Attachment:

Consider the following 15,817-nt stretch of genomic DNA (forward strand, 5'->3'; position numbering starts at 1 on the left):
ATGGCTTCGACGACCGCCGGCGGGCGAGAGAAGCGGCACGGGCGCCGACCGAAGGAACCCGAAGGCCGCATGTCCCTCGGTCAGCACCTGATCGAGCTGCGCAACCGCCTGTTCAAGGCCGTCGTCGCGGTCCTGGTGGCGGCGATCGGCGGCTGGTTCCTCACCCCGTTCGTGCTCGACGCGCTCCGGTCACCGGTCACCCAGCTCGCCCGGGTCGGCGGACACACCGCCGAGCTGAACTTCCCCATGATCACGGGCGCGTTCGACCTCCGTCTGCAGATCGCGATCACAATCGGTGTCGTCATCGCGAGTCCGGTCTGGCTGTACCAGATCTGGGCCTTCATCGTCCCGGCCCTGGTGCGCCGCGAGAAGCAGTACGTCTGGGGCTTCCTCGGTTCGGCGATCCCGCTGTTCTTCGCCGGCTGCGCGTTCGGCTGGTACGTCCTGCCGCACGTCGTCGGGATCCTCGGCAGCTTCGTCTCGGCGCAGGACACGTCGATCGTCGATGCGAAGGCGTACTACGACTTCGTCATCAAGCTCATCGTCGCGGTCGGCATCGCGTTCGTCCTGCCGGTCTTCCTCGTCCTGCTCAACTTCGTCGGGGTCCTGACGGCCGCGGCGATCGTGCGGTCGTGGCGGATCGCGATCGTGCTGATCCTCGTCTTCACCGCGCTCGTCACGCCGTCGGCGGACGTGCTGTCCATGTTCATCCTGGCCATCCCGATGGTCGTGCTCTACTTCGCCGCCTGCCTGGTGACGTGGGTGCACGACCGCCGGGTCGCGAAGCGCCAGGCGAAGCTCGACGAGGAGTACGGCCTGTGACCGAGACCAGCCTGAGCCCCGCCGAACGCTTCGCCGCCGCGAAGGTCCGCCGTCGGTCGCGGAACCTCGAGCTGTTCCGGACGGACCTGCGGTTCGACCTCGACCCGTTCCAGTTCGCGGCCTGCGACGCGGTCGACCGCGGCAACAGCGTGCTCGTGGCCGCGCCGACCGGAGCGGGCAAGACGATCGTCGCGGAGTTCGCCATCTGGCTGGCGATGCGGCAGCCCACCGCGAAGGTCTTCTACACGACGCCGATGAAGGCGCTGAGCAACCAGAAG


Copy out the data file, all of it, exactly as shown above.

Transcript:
Consider the following 15,817-nt stretch of genomic DNA (forward strand, 5'->3'; position numbering starts at 1 on the left):
ATGGCTTCGACGACCGCCGGCGGGCGAGAGAAGCGGCACGGGCGCCGACCGAAGGAACCCGAAGGCCGCATGTCCCTCGGTCAGCACCTGATCGAGCTGCGCAACCGCCTGTTCAAGGCCGTCGTCGCGGTCCTGGTGGCGGCGATCGGCGGCTGGTTCCTCACCCCGTTCGTGCTCGACGCGCTCCGGTCACCGGTCACCCAGCTCGCCCGGGTCGGCGGACACACCGCCGAGCTGAACTTCCCCATGATCACGGGCGCGTTCGACCTCCGTCTGCAGATCGCGATCACAATCGGTGTCGTCATCGCGAGTCCGGTCTGGCTGTACCAGATCTGGGCCTTCATCGTCCCGGCCCTGGTGCGCCGCGAGAAGCAGTACGTCTGGGGCTTCCTCGGTTCGGCGATCCCGCTGTTCTTCGCCGGCTGCGCGTTCGGCTGGTACGTCCTGCCGCACGTCGTCGGGATCCTCGGCAGCTTCGTCTCGGCGCAGGACACGTCGATCGTCGATGCGAAGGCGTACTACGACTTCGTCATCAAGCTCATCGTCGCGGTCGGCATCGCGTTCGTCCTGCCGGTCTTCCTCGTCCTGCTCAACTTCGTCGGGGTCCTGACGGCCGCGGCGATCGTGCGGTCGTGGCGGATCGCGATCGTGCTGATCCTCGTCTTCACCGCGCTCGTCACGCCGTCGGCGGACGTGCTGTCCATGTTCATCCTGGCCATCCCGATGGTCGTGCTCTACTTCGCCGCCTGCCTGGTGACGTGGGTGCACGACCGCCGGGTCGCGAAGCGCCAGGCGAAGCTCGACGAGGAGTACGGCCTGTGACCGAGACCAGCCTGAGCCCCGCCGAACGCTTCGCCGCCGCGAAGGTCCGCCGTCGGTCGCGGAACCTCGAGCTGTTCCGGACGGACCTGCGGTTCGACCTCGACCCGTTCCAGTTCGCGGCCTGCGACGCGGTCGACCGCGGCAACAGCGTGCTCGTGGCCGCGCCGACCGGAGCGGGCAAGACGATCGTCGCGGAGTTCGCCATCTGGCTGGCGATGCGGCAGCCCACCGCGAAGGTCTTCTACACGACGCCGATGAAGGCGCTGAGCAACCAGAAG